Publicaciones científicas

Glucose metabolism during fasting is altered in experimental porphobilinogen deaminase deficiency

Collantes M (1), Serrano-Mendioroz I (2), Benito M (3), Molinet-Dronda F (4), Delgado M (5), Vinaixa M (6), Sampedro A (2), Enríquez de Salamanca R (7), Prieto E (8), Pozo MA (5), Peñuelas I (1), Corrales FJ (9), Barajas M (10), Fontanellas A (11).
(1) MicroPET Research Unit, CIMA-CUN, University of Navarra, Pamplona, Spain, Nuclear Medicine Department, Clínica Universidad de Navarra, Pamplona, Spain, Instituto de Investigación Sanitaria de Navarra (idiSNA), Pamplona, Spain.
(2) Hepatology Area, Centre for Applied Medical Research (CIMA), University of Navarra, Pamplona, Spain.
(3) Medicina y Cirugía Experimental, Hospital General Universitario Gregorio Marañón, CIBERSAM, Madrid, Spain.
(4) MicroPET Research Unit, CIMA-CUN, University of Navarra, Pamplona, Spain, Movement Disorders Lab, Neuroscience Area, Centre for Applied Medical Research (CIMA), University of Navarra, Navarra, Spain.
(5) Unidad de Cartografía Cerebral, Instituto Pluridisciplinar, Universidad Complutense, Madrid, Spain.
(6) CIBERDEM-IISSPV-Centre for Omic Sciences (COS), Universitat Rovira i Virgili, Avinguda Universitat 3, Reus 43204, Spain.
(7) Research Center, Hospital Universitario 12 de Octubre, Universidad Complutense, Madrid, Spain.
(8) Nuclear Medicine Department, Clínica Universidad de Navarra, Pamplona, Spain, Instituto de Investigación Sanitaria de Navarra (idiSNA), Pamplona, Spain.
(9) Instituto de Investigación Sanitaria de Navarra (idiSNA), Pamplona, Spain, Hepatology Area, Centre for Applied Medical Research (CIMA), University of Navarra, Pamplona, Spain, Proteomics and Bioinformatics Laboratory, CIMA, University of Navarra, PRB2-ProteoRed-ISCIII, Pamplona, Spain, CIBERehd, University Clinic Navarra, Instituto de Salud Carlos III, Pamplona, Spain and.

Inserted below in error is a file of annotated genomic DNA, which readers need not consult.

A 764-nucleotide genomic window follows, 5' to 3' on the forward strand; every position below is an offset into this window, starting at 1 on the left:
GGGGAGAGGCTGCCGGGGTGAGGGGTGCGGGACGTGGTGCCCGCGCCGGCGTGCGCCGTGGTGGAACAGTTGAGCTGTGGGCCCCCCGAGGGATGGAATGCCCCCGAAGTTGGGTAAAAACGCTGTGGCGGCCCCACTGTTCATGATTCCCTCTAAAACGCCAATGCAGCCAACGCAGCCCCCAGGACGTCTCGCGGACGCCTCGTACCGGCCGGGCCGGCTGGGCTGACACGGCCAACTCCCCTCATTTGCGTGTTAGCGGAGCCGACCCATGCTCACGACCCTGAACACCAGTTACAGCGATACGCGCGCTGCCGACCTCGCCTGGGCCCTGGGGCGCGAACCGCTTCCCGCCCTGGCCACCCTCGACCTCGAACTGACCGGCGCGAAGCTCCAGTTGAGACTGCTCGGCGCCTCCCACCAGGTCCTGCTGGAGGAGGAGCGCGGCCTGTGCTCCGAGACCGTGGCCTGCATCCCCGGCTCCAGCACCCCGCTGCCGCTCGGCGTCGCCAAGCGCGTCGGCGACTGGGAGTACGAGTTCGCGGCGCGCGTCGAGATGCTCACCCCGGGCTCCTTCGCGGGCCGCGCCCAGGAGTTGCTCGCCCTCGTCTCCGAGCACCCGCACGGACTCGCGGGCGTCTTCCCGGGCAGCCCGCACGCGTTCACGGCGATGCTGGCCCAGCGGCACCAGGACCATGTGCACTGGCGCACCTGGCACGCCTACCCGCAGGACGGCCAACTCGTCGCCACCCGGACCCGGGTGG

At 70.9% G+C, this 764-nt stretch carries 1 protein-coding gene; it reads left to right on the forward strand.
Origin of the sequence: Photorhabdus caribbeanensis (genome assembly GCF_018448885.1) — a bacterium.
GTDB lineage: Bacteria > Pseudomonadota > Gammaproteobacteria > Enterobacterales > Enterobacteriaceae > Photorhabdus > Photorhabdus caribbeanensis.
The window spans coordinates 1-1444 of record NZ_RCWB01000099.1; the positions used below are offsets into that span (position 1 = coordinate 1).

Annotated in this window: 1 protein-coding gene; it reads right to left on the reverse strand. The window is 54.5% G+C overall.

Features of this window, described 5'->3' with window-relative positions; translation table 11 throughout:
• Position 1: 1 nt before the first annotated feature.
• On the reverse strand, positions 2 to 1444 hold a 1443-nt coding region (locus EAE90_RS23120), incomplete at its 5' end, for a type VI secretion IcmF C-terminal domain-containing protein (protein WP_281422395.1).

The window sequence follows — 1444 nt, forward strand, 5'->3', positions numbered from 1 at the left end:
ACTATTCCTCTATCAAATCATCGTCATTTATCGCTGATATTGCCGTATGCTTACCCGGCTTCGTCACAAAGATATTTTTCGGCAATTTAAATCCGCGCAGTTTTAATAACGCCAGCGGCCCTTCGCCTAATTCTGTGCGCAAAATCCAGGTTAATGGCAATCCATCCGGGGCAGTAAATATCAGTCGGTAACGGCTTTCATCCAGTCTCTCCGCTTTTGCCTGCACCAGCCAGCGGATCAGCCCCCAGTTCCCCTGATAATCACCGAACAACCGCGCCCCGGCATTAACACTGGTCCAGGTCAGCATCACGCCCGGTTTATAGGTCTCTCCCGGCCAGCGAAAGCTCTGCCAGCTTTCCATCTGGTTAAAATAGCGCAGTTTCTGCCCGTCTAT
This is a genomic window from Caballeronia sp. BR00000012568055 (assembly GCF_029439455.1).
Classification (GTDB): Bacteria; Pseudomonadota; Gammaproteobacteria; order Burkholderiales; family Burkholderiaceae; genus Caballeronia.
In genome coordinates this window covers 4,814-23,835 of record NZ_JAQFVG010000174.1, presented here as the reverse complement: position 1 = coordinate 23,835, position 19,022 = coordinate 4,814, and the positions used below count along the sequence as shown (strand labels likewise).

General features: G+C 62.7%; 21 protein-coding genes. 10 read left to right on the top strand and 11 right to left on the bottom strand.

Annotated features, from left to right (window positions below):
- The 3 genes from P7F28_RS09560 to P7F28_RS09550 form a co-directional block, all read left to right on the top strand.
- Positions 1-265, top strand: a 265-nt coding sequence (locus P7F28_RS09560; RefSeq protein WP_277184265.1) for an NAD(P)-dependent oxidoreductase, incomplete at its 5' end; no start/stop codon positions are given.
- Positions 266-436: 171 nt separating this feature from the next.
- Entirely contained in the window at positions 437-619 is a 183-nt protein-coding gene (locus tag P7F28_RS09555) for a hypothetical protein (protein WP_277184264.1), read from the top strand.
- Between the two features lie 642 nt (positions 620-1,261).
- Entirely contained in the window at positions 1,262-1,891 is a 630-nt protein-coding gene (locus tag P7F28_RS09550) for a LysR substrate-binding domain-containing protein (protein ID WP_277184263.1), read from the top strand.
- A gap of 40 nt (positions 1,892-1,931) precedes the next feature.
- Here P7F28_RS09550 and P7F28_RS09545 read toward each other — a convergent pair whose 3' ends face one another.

(10) Health Science Department, Public University of Navarra (UPNA), Pamplona, Spain.
(11) Instituto de Investigación Sanitaria de Navarra (idiSNA), Pamplona, Spain, Hepatology Area, Centre for Applied Medical Research (CIMA), University of Navarra, Pamplona, Spain, CIBERehd, University Clinic Navarra, Instituto de Salud Carlos III, Pamplona, Spain

Revista: Human Molecular Genetics

Fecha: 21/01/2016

Radiofísica Medicina Nuclear

RESUMEN

Porphobilinogen deaminase (PBGD) haploinsufficiency (acute intermittent porphyria, AIP) is characterized by neurovisceral attacks when hepatic heme synthesis is activated by endogenous or environmental factors including fasting.

While the molecular mechanisms underlying the nutritional regulation of hepatic heme synthesis have been described, glucose homeostasis during fasting is poorly understood in porphyria. Our study aimed to analyse glucose homeostasis and hepatic carbohydrate metabolism during fasting in PBGD-deficient mice.

To determine the contribution of hepatic PBGD deficiency to carbohydrate metabolism, AIP mice injected with a PBGD-liver gene delivery vector were included. After a 14 h fasting period, serum and liver metabolomics analyses showed that wild-type mice stimulated hepatic glycogen degradation to maintain glucose homeostasis while AIP livers activated gluconeogenesis and ketogenesis due to their inability to use stored glycogen.

The serum of fasted AIP mice showed increased concentrations of insulin and reduced glucagon levels. Specific over-expression of the PBGD protein in the liver tended to normalize circulating insulin and glucagon levels, stimulated hepatic glycogen catabolism and blocked ketone body production. Reduced glucose uptake was observed in the primary somatosensorial brain cortex of fasted AIP mice, which could be reversed by PBGD-liver gene delivery.

In conclusion, AIP mice showed a different response to fasting as measured by altered carbohydrate metabolism in the liver and modified glucose consumption in the brain cortex. Glucose homeostasis in fasted AIP mice was efficiently normalized after restoration of PBGD gene expression in the liver.

CITA DEL ARTÍCULO  Hum Mol Genet. 2016 Jan 21. pii: ddw013.

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